Ginkgo biloba taken in high doses can impair the effectiveness of antiseizure drugs such as Tegretol and Carbatrol.

However, if you are taking nutritional supplements that don’t appear on this list, that doesn’t mean you’re not at risk. Discuss the usage of all dietary supplements with your doctor, who can check that list against your prescriptions.

Food Drug Interactions

The most common food and beverage interactions, according to the FDA, are caused by alcohol, grapefruit juice, chocolate, and licorice.

Licorice? Now wait a minute. What about that study out of Germany, widely reported in 2012, that suggested the old-fashioned candy with the built-in amorfrutins had the potential to help fight type 2 diabetes?

The key word there, it turns out, is potential. Scientists at the Max Planck Institute of Molecular Genetics in Berlin did show that amorfrutins such as those found in licorice helped reduce both blood sugar levels and inflammation in diabetic mice. The lower glucose levels prevented the development of insulin resistance.

The German research team also discovered that amorfrutins. Named after the fruit of the Amorpha Fruticosa bush, which also contains this substance – kept the mice from developing a fatty liver, which is a common problem associated with diabetes and a diet rich in fat. The amorfrutin molecules help to activate genes that process fatty acids and gluclose within the blood.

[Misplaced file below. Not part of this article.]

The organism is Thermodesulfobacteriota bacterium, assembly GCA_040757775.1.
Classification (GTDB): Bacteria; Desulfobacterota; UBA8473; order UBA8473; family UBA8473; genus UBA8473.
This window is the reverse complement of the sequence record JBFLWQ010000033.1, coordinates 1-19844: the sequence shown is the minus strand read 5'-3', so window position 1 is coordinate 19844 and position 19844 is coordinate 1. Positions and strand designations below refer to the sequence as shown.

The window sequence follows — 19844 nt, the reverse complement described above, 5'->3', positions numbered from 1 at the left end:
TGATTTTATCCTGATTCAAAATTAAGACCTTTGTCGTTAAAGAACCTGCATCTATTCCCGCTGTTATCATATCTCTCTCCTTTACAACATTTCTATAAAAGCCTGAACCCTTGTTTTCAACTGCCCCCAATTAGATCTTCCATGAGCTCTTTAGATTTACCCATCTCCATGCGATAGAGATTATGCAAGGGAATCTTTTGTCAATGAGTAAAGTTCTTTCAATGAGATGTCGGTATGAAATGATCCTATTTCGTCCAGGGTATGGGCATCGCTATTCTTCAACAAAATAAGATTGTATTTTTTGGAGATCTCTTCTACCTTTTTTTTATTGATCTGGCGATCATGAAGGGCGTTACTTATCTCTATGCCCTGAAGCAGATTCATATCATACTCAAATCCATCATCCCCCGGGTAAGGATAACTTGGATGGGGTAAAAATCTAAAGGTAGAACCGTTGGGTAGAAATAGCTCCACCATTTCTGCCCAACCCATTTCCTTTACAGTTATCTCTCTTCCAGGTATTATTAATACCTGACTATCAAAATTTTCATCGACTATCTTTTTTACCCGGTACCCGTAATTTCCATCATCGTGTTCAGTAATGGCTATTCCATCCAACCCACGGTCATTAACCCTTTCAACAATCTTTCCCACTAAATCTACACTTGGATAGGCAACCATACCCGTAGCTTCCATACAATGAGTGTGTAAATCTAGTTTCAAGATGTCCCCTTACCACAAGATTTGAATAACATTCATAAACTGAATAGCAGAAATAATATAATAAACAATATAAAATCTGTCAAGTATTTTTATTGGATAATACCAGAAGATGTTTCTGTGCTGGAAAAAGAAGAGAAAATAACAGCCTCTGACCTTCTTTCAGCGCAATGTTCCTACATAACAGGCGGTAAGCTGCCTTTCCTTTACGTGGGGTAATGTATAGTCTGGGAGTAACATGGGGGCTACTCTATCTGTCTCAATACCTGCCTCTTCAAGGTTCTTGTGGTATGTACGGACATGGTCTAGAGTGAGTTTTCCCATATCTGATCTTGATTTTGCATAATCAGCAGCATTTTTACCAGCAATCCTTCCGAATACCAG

The trouble is, scientists say, the amount of amorfrutin molecules found in a piece of licorice candy is much too low to cause the same helpful effects in diabetic humans as it did in mice.

Further studies are ongoing. But in the meantime, it would be a serious mistake for those with type 2 diabetes to begin routinely snacking on licorice. In addition to concerns about sugar, carbs, and a possible interaction with the heart medication Lanoxin, licorice can also reduce the effectiveness of some blood pressure and diuretic drugs, including Hydrodiuril and Aldactone.

Tips to Ward Off Problems